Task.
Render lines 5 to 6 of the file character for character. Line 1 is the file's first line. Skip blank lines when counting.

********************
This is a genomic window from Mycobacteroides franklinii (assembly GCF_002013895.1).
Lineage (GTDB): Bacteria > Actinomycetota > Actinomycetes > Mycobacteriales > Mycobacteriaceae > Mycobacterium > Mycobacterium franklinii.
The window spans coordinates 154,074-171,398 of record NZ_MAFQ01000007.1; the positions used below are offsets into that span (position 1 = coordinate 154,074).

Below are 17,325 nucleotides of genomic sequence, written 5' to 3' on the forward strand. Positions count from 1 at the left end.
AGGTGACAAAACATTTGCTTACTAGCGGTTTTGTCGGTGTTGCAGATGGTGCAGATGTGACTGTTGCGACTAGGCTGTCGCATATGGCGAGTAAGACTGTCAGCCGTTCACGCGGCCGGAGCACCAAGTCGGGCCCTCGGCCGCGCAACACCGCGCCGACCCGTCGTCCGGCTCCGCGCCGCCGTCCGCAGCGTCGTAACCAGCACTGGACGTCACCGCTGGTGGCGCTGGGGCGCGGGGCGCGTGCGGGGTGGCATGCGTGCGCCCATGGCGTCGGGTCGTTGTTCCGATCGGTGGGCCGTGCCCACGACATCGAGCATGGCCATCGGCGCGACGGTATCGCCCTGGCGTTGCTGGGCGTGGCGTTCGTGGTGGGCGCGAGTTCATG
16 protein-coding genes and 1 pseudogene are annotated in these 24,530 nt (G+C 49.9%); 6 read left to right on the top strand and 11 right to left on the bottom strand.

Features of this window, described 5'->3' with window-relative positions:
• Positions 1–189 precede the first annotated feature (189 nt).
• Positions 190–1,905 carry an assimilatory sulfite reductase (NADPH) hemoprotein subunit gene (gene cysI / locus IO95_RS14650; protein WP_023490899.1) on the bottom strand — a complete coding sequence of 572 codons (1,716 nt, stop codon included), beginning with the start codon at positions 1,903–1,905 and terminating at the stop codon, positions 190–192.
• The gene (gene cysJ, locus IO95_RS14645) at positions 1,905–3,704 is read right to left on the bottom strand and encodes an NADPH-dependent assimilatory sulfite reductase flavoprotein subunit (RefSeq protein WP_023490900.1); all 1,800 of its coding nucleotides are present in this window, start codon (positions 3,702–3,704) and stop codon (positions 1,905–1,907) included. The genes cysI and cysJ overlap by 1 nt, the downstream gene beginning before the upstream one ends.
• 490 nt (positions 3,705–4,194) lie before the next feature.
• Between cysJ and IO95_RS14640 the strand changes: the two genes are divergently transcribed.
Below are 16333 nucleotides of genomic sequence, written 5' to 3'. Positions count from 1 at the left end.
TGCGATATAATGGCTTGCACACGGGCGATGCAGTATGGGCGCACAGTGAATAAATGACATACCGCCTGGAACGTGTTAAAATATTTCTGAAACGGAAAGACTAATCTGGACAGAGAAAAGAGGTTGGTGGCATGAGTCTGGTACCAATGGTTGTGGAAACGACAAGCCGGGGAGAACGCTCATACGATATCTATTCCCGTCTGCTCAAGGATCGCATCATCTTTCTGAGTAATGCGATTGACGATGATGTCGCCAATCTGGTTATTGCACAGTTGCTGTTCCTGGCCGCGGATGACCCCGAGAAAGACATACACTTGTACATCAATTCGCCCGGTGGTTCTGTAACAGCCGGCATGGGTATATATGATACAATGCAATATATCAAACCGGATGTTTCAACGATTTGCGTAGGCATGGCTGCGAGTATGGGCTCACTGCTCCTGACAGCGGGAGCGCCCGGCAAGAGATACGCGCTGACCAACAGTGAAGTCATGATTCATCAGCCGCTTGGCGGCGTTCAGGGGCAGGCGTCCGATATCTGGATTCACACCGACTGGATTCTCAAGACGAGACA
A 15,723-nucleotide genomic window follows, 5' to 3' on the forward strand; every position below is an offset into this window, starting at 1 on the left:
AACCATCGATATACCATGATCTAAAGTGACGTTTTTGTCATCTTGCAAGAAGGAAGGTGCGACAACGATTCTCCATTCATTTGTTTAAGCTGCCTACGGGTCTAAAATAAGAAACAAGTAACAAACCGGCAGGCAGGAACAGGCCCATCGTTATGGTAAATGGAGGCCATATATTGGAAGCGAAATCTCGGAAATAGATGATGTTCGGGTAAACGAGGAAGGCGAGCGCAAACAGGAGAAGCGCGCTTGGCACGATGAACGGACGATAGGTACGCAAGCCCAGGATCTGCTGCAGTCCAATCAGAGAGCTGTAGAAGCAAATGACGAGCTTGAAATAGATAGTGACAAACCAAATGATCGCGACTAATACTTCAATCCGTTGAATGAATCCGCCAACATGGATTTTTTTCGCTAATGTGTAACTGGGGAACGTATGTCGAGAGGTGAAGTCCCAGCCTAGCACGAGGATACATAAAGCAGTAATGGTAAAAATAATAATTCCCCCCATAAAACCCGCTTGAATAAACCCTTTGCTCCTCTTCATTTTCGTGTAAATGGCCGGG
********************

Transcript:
AGGTGACAAAACATTTGCTTACTAGCGGTTTTGTCGGTGTTGCAGATGGTGCAGATGTGACTGTTGCGACTAGGCTGTCGCATATGGCGAGTAAGACTGTCAGCCGTTCACGCGGCCGGAGCACCAAGTCGGGCCCTCGGCCGCGCAACACCGCGCCGACCCGTCGTCCGGCTCCGCGCCGCCGTCCGCAGCGTCGTAACCAGCACTGGACGTCACCGCTGGTGGCGCTGGGGCGCGGGGCGCGTGCGGGGTGGCATGCGTGCGCCCATGGCGTCGGGTCGTTGTTCCGATCGGTGGGCCGTGCCCACGACATCGAGCATGGCCATCGGCGCGACGGTATCGCCCTGGCGTTGCTGGGCGTGGCGTTCGTGGTGGGCGCGAGTTCATG
16 protein-coding genes and 1 pseudogene are annotated in these 24,530 nt (G+C 49.9%); 6 read left to right on the top strand and 11 right to left on the bottom strand.